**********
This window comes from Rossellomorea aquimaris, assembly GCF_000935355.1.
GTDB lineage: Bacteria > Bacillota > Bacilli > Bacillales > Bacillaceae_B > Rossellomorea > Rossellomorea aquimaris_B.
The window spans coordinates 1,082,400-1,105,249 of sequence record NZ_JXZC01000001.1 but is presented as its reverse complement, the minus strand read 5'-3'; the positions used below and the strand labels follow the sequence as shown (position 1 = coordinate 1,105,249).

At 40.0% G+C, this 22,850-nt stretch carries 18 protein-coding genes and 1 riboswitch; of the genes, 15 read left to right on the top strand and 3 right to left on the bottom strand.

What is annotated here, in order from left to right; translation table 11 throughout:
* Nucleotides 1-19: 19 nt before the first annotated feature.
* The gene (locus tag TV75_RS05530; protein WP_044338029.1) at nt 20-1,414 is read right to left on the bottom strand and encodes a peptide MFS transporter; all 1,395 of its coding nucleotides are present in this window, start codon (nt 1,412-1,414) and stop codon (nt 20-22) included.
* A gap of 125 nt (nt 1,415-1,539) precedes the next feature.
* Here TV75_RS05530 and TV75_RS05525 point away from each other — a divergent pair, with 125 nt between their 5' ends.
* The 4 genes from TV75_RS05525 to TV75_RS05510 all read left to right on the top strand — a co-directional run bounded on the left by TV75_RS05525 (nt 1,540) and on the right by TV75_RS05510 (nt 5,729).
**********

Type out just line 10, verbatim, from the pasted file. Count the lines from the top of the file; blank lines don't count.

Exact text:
* The 4 genes from TV75_RS05525 to TV75_RS05510 all read left to right on the top strand — a co-directional run bounded on the left by TV75_RS05525 (nt 1,540) and on the right by TV75_RS05510 (nt 5,729).